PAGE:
• 16. Choosing Network Adapters for Best Performance
    • The hardware-enhancement NIC options include:
      • Direct Memory Access (DMA)
      • Shared adapter memory
      • Shared system memory
      • Bus mastering
      • RAM buffering
      • On-board co-processors
      • Various security options
      • Traffic management ( Quality of Service (QoS) )
      • Automatic link aggregation
      • Improved fault tolerance
      • Improved management features
  • 17. Choosing Network Adapters for Best Performance (continued)
    • Increased performance features have payoffs for servers that might not apply to workstations
      • The following is a checklist for purchasing NICs:
        • Bus width —Higher is better
        • Bus type —Use 64-bit PCI-X or PCIe for servers
        • Memory transfer —Shared memory outpaces I/O or DMA
        • Special features —Choose security, management, protocol-handling, and hot-plug capabilities
        • Bus masterin g—Important for servers
        • Vendor factors —Look for quality, reliability, staying power, and reputation
  • 18. Special-Purpose NICs
    • In addition to straightforward network adapters, several types of cards deliver specialized capabilities
      • They include interfaces for wireless networks, as well as a feature for so-called diskless workstations (“thin clients”), which must access the network to load an OS when they boot
        • These cards are said to support remote booting or remote initial program load
  • 19. Wireless Adapters
    • Wireless interfaces usually incorporate some or all of the following components:
      • Indoor antenna and antenna cable
      • Software to enable the adapter to work with a particular network environment
      • Diagnostic software
      • Installation software
    • Wireless NICs are commonly used with an access point to add wireless elements to an existing LAN
    • Select: speed, wireless standard, other (e.g., security)
  • 20. Wireless Adapters (continued)
  • 21. Remote Boot Adapters
    • The network must be the source of access to the programs needed to start a diskless workstation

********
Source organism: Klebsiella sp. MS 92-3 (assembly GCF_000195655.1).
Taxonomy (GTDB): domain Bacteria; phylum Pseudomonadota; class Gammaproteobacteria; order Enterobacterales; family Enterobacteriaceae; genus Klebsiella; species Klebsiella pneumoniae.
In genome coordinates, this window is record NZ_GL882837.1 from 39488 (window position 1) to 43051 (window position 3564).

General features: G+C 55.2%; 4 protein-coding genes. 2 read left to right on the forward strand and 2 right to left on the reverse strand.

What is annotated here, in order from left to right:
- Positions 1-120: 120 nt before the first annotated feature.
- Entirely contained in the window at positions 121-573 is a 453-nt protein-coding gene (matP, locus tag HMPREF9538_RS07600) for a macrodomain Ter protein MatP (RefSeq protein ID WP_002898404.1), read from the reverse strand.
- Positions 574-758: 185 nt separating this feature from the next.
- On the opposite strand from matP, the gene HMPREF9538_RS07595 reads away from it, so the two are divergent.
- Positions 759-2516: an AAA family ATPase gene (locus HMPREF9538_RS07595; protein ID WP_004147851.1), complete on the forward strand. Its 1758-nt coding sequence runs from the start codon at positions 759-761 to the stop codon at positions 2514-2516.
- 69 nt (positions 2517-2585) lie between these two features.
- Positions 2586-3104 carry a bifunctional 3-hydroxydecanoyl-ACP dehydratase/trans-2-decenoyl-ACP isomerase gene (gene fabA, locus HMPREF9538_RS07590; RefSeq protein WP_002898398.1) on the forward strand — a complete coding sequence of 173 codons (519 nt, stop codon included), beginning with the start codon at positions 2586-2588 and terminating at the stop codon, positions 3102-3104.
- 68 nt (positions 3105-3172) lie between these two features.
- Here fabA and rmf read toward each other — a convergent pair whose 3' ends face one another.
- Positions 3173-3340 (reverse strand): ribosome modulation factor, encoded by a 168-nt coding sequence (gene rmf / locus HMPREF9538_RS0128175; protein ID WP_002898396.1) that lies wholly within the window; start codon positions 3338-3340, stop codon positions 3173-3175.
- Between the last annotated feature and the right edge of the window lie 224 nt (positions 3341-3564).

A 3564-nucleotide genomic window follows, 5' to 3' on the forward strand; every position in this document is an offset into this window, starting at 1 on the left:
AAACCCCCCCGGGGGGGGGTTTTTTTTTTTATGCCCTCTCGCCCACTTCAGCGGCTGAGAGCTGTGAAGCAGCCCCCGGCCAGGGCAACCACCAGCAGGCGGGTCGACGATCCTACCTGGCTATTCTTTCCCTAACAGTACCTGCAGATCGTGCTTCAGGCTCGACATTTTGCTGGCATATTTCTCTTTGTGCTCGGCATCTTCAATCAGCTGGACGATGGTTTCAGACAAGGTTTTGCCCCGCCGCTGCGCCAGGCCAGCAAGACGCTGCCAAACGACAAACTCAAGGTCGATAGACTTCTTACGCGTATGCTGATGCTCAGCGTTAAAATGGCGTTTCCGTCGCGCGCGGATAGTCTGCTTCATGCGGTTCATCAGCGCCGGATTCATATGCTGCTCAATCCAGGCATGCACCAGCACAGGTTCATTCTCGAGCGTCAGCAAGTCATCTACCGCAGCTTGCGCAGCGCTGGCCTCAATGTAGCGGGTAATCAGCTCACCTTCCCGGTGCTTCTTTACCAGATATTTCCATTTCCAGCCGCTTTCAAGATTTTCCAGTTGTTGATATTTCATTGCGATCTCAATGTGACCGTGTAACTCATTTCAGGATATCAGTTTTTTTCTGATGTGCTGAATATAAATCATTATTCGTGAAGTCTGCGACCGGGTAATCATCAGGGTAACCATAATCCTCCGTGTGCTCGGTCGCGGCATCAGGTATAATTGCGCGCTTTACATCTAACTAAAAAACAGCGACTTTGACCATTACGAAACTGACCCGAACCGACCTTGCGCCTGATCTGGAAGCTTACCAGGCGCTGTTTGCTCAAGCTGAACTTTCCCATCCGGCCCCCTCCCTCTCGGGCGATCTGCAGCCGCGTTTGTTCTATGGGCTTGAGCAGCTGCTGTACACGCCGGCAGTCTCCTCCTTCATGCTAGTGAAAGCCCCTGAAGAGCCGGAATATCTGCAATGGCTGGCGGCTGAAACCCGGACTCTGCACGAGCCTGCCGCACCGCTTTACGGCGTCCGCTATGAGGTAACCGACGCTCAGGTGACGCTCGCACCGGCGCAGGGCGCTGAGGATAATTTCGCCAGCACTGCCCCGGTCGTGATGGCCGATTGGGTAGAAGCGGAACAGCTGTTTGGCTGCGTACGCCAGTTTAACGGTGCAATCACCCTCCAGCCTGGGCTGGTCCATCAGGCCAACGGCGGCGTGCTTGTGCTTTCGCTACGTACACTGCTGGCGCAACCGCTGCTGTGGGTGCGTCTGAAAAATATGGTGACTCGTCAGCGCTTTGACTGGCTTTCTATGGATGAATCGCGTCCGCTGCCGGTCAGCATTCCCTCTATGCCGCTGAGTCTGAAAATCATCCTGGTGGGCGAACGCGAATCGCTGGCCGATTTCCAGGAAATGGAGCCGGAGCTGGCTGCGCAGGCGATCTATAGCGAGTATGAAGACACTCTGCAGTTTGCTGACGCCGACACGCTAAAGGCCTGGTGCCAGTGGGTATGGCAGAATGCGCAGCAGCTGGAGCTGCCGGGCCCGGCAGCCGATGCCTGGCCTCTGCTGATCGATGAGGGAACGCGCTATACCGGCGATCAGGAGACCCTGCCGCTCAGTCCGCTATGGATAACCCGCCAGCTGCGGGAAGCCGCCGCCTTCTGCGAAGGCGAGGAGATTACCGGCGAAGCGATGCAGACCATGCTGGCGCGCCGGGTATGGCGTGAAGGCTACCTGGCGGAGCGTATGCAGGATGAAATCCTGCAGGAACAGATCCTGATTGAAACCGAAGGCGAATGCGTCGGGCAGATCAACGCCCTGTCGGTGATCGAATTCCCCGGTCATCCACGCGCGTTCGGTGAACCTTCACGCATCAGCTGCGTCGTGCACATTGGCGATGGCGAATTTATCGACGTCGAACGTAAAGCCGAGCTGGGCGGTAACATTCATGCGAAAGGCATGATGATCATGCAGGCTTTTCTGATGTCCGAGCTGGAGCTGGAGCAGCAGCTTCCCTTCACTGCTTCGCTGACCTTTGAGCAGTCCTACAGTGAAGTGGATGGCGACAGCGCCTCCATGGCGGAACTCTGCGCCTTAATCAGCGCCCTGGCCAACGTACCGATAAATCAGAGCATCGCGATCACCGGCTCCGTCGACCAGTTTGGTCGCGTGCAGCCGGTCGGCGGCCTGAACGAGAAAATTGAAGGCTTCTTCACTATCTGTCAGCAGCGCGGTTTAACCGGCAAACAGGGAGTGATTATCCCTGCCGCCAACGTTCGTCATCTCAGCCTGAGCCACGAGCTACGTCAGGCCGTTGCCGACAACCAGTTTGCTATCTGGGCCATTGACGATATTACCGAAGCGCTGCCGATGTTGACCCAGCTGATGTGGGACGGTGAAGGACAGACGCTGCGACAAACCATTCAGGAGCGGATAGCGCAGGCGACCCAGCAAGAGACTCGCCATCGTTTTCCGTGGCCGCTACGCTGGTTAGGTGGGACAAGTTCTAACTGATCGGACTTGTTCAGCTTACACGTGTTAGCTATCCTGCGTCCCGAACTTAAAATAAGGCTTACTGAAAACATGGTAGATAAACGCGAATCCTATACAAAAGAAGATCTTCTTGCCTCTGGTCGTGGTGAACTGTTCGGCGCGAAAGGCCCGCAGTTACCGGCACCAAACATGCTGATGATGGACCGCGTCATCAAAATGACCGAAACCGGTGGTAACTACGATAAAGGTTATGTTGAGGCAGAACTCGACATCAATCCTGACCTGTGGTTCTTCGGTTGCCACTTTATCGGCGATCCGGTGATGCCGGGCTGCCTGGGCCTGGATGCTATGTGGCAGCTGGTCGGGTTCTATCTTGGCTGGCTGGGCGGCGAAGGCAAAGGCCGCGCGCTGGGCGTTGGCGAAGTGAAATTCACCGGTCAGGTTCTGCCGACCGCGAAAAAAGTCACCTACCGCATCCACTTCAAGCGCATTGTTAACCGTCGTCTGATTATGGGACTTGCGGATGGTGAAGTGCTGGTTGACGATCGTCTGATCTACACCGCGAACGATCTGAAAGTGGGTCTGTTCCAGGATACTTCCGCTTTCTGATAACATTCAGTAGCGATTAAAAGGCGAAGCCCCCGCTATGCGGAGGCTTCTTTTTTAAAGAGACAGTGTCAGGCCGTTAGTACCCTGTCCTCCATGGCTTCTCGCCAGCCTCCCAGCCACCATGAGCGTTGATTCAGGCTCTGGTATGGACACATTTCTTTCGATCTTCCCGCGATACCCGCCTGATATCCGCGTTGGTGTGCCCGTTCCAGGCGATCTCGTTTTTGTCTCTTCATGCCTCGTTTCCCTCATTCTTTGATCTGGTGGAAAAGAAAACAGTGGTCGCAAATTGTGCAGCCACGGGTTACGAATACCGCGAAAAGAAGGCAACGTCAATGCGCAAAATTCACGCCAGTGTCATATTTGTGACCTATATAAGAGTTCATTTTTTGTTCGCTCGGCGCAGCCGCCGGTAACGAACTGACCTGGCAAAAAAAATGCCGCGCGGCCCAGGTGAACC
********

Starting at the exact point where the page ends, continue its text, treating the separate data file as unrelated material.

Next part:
• Some NICs include a chip socket for a special bit of circuitry called a Boot PROM , which is referred to as preboot execution environment (PXE) compliant
      • Remote boot adapters offer several advantages
        • Cost savings because no hard drive is required
        • Improved reliability (hard drives are a common source of problems)
        • Security is increased (no sensitive data can be stored on the computer)
        • Virus attacks are useless
  • 22. Driver Software
    • Device driver: small, specialized program that represents a device to an OS and manages communications between the OS and NIC
    • Incorrect/poorly written drivers can have negative impact on performance or prevent PC from booting
    • Major vendor standards for drivers
      • Network Device Interface Specification (NDIS)
      • Win32 Driver Model (WDM)
      • Open Data-link Interface (ODI)
    • Installing a driver for a NIC is usually easy
  • 23. Driver Software (continued)
  • 24. NIC Driver Configuration
  • 25. NIC Driver Configuration (continued)
  • 26. Wireless NIC Configuration
  • 27. Wireless NIC Configuration (continued)
  • 28. Summary
    • NICs supply the interface between a computer and the networking medium
      • When sending data, a NIC reformats outgoing data from the parallel form that arrives through the computer’s bus to the serial form used over most media; to receive data, the process is reversed
    • NICs have options that must be set for an adapter to make a working network connection (usually PnP)
    • NIC’s edge connector must match the PC slot
    • Many motherboards have integrated NICs
    • Network adapters can have a profound effect on overall network performance
  • 29. Summary (continued)
    • When purchasing a network adapter, consider the following checklist: bus width, bus type, memory transfer, special features (such as security), bus mastering, and vendor factors (such as support)
    • When purchasing a wireless NIC, keep in mind the Wi-Fi standard you want to use
    • Driver software permits a NIC to communicate with a computer’s operating system
      • NIC driver configuration can be auto-configured, or it might require setting some options